Currently reading

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Nayomi Munaweera

Everything You Ever Wanted: A Memoir

Everything You Ever Wanted: A Memoir - Jillian Lauren To a certain extent, the experience of the early part of this book was affected by the fact that I just finished another book about a baby-crazy lady trying to get pregnant and questioning herself and her marriage at every turn for that. So the early part of this book, about trying to get pregnant and failing and then deciding to adopt, was slow and annoying for me. Not that I think that adoptions are annoying -- just that all the agony she's going through didn't inspire sympathy in me. And there were some traits of the author that bothered me because she's so different than I am -- she's impetuous, jumping on bandwagons without thinking it through. I found myself wanting to yell at her to slow down and think. She does lots and lots of reading and research, but that doesn't translate into measured decisions somehow. I'm not a mother, so maybe mothers will recognize her thought processes more, but there were times that I could honestly say "okay, even I know it'll drive you crazy if you follow through on that one".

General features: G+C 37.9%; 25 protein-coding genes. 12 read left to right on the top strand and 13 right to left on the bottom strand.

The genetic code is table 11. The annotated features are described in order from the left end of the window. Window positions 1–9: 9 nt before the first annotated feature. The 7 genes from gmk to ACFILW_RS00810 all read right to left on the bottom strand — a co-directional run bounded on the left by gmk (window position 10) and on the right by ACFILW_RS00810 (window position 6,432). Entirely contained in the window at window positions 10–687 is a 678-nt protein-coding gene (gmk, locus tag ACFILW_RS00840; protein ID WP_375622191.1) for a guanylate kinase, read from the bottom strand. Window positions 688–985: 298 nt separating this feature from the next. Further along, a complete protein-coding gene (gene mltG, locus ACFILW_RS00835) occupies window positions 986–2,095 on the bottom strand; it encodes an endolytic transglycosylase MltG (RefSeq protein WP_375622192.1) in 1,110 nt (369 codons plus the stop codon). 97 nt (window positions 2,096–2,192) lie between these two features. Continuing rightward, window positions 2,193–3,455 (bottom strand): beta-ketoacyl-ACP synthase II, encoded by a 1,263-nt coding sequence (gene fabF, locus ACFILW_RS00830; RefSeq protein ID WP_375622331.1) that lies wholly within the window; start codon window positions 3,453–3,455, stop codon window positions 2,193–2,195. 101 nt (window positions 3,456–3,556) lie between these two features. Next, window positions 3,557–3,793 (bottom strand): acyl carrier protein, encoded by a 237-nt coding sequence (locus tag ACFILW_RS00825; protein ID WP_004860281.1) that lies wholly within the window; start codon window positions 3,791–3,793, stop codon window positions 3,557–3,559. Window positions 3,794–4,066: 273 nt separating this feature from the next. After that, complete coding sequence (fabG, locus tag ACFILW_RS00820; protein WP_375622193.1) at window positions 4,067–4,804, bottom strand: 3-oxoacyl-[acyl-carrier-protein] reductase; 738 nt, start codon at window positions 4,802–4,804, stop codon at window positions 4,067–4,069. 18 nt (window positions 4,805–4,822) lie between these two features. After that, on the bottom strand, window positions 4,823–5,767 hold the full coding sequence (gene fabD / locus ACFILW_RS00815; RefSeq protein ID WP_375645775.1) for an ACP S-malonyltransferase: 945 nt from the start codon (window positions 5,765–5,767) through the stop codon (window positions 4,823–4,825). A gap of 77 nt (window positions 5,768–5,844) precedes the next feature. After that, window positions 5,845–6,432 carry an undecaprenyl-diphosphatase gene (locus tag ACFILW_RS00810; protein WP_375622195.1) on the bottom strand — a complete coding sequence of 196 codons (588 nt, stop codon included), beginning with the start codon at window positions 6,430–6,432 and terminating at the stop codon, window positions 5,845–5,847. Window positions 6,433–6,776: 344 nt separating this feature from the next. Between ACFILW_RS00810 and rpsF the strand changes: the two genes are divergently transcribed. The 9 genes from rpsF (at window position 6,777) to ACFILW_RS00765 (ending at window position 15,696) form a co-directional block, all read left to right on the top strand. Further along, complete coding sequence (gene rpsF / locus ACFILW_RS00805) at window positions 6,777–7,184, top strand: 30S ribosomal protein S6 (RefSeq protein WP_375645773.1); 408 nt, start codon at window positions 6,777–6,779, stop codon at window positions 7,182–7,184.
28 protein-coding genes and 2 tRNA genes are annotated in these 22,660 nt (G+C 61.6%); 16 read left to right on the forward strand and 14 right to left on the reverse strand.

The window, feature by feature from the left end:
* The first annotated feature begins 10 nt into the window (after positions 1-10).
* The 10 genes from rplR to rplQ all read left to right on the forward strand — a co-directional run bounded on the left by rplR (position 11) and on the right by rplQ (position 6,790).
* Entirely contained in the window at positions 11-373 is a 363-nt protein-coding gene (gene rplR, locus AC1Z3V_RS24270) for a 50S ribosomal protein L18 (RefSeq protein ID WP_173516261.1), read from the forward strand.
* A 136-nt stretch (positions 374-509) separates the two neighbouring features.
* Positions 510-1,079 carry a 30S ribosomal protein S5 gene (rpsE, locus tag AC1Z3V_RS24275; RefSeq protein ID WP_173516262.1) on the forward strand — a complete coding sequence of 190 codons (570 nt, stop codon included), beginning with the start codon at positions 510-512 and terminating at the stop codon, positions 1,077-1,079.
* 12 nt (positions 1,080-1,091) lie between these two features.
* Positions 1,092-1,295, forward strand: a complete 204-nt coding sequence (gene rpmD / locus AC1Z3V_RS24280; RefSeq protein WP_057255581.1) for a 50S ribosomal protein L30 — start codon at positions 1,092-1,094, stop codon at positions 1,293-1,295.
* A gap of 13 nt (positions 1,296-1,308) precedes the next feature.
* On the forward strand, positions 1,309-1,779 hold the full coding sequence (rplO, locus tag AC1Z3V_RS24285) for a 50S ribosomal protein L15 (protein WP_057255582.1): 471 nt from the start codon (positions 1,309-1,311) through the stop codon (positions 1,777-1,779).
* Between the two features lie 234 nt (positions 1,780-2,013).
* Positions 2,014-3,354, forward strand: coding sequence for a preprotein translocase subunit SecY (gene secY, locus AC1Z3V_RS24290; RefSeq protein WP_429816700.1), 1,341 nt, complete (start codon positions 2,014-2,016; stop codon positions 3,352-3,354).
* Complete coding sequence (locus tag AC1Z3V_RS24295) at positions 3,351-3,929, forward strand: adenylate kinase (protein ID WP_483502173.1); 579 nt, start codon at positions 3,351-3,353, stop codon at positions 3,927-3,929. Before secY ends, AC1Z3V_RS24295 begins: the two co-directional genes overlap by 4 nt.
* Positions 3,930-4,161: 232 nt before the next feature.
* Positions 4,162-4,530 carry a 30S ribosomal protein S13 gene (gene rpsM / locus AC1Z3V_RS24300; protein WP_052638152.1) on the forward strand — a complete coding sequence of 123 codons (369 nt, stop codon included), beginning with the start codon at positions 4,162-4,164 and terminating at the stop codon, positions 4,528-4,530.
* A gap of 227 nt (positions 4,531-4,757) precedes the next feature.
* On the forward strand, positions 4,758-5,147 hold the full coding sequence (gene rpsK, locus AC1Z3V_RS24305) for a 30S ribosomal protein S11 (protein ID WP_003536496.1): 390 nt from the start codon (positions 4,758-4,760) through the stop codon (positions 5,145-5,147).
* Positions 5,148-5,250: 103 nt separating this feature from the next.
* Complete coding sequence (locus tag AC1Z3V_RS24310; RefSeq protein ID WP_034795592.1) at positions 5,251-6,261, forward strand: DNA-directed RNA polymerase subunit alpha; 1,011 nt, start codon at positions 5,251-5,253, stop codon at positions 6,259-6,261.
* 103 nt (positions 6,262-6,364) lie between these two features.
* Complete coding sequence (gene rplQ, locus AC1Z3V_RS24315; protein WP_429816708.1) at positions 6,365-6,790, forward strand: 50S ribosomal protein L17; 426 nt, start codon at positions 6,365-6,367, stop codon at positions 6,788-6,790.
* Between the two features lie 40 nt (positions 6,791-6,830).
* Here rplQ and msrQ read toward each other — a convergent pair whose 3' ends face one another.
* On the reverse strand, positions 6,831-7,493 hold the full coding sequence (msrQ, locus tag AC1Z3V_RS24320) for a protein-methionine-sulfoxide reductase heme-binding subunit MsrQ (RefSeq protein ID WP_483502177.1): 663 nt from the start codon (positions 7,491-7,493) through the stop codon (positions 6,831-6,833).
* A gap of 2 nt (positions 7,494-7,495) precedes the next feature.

So... let's just take her kinda crazy as it is and talk about the book.

At first, it's a memoir of how to get a baby. Then it becomes a kind of confusing adoption horror story, since her child is inexplicably violent. Then it gets explicable: trauma, sensory issues. Then, ultimately, after a few years of tears and confusion and frustration, it becomes a success story. And I think all of that comes very honestly, in way that we feel what she felt as she felt it, not with the wisdom of looking back and evaluating it in light of the end. That's a good way to tell a story. But the level of emotional agitation is overwhelming. Only read it if you're feeling pretty stable yourself, because if I were anywhere near some kind of stress/panic, I wouldn't have been able to finish this book. And the only stress release in the whole book is at the end, so it's important to get there to have the full experience.

I wouldn't say it's an enjoyable read -- it's exhausting. But it's a good story told honestly, which makes it worth the effort.

I got a free copy of this from the First to Read program.